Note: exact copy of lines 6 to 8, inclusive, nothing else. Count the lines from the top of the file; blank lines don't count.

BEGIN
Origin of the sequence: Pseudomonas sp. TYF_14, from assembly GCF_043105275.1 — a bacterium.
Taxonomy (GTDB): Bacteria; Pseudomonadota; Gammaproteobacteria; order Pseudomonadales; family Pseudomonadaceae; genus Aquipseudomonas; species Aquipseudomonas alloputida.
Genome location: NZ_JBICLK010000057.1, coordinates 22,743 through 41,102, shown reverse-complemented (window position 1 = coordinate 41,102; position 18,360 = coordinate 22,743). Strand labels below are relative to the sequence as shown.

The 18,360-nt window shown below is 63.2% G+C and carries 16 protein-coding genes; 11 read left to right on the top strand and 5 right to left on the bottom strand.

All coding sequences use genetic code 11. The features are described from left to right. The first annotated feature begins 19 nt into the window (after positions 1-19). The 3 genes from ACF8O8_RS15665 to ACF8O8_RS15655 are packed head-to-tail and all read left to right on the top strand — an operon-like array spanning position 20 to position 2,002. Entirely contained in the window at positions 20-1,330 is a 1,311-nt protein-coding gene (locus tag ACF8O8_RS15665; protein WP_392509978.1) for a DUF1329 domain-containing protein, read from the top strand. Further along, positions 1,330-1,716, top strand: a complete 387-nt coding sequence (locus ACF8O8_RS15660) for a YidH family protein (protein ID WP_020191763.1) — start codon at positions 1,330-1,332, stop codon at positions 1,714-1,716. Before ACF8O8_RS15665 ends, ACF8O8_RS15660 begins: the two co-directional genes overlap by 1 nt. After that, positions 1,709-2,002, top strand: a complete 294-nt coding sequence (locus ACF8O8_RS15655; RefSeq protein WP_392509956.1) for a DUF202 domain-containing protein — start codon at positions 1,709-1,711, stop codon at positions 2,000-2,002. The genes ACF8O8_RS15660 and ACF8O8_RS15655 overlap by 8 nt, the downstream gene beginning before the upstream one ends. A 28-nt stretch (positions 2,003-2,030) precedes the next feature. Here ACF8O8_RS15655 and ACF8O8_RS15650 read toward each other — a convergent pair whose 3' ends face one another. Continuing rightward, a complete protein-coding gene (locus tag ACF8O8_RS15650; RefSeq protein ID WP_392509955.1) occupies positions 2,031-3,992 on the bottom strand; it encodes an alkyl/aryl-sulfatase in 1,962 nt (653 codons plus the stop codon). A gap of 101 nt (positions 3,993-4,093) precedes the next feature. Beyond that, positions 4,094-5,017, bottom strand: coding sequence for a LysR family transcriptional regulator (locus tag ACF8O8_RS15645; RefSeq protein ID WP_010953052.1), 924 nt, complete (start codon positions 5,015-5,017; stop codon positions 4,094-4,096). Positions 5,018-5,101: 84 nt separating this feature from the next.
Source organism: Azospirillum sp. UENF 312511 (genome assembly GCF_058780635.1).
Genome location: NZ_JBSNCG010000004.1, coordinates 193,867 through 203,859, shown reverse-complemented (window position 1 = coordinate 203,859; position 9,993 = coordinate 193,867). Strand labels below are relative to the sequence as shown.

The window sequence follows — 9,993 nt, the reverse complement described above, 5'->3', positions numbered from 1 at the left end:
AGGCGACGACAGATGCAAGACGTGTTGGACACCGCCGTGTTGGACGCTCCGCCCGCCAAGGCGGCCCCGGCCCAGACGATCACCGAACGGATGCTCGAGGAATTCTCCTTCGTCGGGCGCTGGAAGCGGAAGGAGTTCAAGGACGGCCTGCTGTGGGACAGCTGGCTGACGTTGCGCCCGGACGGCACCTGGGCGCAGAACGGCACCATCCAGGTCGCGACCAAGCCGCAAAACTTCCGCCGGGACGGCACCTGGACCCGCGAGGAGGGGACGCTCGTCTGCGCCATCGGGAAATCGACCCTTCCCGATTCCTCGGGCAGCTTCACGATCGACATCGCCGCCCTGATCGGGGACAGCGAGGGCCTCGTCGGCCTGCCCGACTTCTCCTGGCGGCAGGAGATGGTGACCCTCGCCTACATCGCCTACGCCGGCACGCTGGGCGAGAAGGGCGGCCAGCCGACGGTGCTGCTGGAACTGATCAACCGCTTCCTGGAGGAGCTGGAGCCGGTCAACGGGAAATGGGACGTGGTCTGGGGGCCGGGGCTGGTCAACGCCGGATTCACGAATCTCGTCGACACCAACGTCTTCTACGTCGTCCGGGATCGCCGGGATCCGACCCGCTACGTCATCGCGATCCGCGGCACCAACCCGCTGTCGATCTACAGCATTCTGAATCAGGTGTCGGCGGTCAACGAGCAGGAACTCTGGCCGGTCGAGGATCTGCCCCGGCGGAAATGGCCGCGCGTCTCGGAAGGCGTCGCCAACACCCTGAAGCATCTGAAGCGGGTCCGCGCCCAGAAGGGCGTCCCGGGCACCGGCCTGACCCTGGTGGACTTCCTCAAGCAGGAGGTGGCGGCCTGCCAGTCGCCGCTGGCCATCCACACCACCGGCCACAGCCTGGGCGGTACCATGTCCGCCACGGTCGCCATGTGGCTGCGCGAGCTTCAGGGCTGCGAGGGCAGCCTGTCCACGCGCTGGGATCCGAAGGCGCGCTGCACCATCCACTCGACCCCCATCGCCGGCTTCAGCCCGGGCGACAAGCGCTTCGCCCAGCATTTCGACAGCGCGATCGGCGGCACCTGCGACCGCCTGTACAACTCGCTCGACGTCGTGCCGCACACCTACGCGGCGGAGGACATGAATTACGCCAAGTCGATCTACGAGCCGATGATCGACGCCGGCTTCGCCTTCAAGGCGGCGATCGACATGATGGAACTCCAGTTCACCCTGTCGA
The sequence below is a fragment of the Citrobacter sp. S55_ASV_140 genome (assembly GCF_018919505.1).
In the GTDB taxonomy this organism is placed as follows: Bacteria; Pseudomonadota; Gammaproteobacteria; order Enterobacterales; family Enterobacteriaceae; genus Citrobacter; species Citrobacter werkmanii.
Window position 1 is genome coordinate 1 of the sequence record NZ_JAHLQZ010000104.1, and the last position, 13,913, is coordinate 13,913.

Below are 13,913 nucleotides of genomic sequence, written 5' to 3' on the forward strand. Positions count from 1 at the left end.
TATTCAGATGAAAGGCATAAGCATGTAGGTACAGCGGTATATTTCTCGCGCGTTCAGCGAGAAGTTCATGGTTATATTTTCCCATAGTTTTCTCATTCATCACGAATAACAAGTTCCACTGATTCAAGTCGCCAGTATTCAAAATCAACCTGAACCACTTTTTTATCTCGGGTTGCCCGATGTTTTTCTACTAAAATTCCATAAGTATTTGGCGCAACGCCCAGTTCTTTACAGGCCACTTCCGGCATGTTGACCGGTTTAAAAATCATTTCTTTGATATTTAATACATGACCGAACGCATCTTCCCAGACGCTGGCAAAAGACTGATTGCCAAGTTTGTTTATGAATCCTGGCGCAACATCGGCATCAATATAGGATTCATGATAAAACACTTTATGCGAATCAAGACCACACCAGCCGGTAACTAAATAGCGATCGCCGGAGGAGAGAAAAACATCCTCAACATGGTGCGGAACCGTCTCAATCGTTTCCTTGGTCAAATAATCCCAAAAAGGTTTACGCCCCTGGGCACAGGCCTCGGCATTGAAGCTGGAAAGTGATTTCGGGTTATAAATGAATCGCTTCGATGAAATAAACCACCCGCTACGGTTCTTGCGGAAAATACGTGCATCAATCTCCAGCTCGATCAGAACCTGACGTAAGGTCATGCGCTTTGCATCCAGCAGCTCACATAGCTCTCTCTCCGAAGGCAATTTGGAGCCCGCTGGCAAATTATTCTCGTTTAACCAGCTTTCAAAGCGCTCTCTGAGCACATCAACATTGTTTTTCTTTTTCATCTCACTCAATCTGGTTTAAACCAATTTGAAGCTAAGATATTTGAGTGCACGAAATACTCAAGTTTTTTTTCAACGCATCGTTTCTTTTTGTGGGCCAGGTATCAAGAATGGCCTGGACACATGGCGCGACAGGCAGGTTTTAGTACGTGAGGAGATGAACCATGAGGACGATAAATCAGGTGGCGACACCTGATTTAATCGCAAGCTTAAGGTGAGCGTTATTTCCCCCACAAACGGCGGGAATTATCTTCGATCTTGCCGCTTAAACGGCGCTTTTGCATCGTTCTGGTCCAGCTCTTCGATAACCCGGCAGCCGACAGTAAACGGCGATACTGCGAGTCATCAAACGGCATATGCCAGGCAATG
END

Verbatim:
Source organism: Azospirillum sp. UENF 312511 (genome assembly GCF_058780635.1).
Genome location: NZ_JBSNCG010000004.1, coordinates 193,867 through 203,859, shown reverse-complemented (window position 1 = coordinate 203,859; position 9,993 = coordinate 193,867). Strand labels below are relative to the sequence as shown.

The window sequence follows — 9,993 nt, the reverse complement described above, 5'->3', positions numbered from 1 at the left end: